The Information Commissioner's Office has reopened the investigation into the Google Street View Wi-Fi data breach of 2010.
Remember when Google had cars driving around streets all around the world intercepting your email and password from your Wi-Fi network? Privacy watchdogs let the company get away with it at the time, but have now reopened the investigation -- fingers crossed it's not too late.
Google has been on the receiving end of severe criticism over the revelation that its Street View cars were collecting data as they drove around photographing streets for Google Maps. The search giant may face belated punishment as the Information Commissioner's Office (ICO) this week demands to know more
detail about what data was harvested. The problem is, Google may have covered its tracks by deleting the dodgy data in question.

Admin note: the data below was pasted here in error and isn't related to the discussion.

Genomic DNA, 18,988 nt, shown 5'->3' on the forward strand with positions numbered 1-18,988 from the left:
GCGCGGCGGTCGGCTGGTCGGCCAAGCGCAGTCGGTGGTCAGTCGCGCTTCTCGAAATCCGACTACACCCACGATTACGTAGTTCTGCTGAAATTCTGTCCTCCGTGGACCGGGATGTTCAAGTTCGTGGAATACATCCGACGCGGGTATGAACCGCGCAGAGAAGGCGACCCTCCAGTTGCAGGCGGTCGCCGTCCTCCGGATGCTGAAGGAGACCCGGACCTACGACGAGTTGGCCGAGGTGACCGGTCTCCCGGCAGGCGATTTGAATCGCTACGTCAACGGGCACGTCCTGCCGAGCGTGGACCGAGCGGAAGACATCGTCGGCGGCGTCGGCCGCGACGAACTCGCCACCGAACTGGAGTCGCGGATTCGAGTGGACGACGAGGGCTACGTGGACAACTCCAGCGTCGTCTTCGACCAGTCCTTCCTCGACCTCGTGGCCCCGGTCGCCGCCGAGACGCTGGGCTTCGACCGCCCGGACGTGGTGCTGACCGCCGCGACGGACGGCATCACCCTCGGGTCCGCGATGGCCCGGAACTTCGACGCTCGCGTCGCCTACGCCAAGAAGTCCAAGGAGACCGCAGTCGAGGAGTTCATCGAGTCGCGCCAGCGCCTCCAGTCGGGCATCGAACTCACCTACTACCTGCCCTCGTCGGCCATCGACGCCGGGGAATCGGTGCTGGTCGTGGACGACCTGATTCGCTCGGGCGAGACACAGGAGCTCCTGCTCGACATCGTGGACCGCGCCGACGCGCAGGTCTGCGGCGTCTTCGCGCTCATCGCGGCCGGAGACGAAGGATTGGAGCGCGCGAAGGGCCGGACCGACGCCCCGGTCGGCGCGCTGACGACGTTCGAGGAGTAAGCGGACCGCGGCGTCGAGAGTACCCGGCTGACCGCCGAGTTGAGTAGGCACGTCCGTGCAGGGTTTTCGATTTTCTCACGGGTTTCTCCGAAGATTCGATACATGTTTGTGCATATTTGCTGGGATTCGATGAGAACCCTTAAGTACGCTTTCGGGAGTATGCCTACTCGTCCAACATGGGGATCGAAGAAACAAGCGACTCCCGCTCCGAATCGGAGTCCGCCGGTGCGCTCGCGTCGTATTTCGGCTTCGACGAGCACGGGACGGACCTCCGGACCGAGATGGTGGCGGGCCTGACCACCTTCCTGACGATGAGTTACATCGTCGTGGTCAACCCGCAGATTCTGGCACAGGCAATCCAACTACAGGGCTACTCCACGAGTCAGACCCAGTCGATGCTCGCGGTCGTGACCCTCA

In a sternly-worded letter, ICO head of enforcement Steve Eckersley has asked Google senior vice president Alan Eustace to "Please list precisely what type of personal data and sensitive personal data was captured within the payload data collected within the UK?"
Now I'm no expert, but isn't that the sort of question the Information Commissioner might have thought to ask, I don't know, two years ago?
The controversy began in summer 2010, when it emerged that Google's roving Street View cars were collecting complete email addresses, passwords, and URLs from any unsecured Wi-Fi networks they passed through. Google later admitted to collecting the information, claiming it was accidentally harvested and had never been used.
At the time, the ICO ruled that Google had breached the Data Protection Act, but declined to levy a fine. The faux pas earned the big G serious reprimands in other countries -- including a record fine from privacy watchdogs in France -- but a mere slap on the wrist from British authorities.
Critically, the ICO also instructed Google to delete the collected data. Good for our privacy -- but not so great for a new investigation, as the ICO may not be able to now discover the extent of the data harvested.
Is it too late to revisit the case, or is Google finally going to get what it deserves? Tell me your views in the comments or on our Facebook page.